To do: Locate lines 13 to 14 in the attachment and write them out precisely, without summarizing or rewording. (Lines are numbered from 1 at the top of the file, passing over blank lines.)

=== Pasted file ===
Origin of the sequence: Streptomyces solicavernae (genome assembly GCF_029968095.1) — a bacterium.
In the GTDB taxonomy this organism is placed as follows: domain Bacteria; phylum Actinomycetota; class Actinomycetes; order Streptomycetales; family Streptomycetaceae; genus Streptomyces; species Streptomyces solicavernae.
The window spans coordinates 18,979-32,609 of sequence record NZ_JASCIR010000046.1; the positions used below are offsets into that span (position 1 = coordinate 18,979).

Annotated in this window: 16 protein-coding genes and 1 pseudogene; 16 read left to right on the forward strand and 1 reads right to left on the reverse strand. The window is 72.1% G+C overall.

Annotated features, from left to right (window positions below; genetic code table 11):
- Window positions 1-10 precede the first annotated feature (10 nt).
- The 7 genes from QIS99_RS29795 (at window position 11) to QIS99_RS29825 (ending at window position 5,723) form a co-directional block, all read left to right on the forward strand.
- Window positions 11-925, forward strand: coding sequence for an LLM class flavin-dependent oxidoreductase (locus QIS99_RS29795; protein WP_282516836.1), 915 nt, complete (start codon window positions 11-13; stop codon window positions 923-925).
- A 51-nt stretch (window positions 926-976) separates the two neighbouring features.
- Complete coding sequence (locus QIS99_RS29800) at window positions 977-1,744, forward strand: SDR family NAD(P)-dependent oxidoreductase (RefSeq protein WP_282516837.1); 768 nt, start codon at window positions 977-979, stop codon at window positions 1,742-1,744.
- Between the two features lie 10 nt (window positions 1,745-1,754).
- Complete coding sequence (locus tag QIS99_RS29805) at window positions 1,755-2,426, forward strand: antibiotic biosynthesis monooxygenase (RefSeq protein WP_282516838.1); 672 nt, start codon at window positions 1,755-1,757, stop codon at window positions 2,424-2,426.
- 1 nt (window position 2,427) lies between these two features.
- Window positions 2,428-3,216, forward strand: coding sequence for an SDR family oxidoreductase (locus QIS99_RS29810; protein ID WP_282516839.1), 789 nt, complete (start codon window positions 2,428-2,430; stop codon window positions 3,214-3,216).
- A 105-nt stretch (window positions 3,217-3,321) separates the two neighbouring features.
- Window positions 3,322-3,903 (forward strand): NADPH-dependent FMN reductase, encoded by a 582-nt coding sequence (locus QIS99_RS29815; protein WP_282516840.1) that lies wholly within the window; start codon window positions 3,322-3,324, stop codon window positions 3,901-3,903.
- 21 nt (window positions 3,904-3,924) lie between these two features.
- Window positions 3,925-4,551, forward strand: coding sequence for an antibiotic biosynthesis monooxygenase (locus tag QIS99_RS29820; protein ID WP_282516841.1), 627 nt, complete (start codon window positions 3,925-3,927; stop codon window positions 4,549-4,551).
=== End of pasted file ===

- 1 nt (window position 2,427) lies between these two features.
- Window positions 2,428-3,216, forward strand: coding sequence for an SDR family oxidoreductase (locus QIS99_RS29810; protein ID WP_282516839.1), 789 nt, complete (start codon window positions 2,428-2,430; stop codon window positions 3,214-3,216).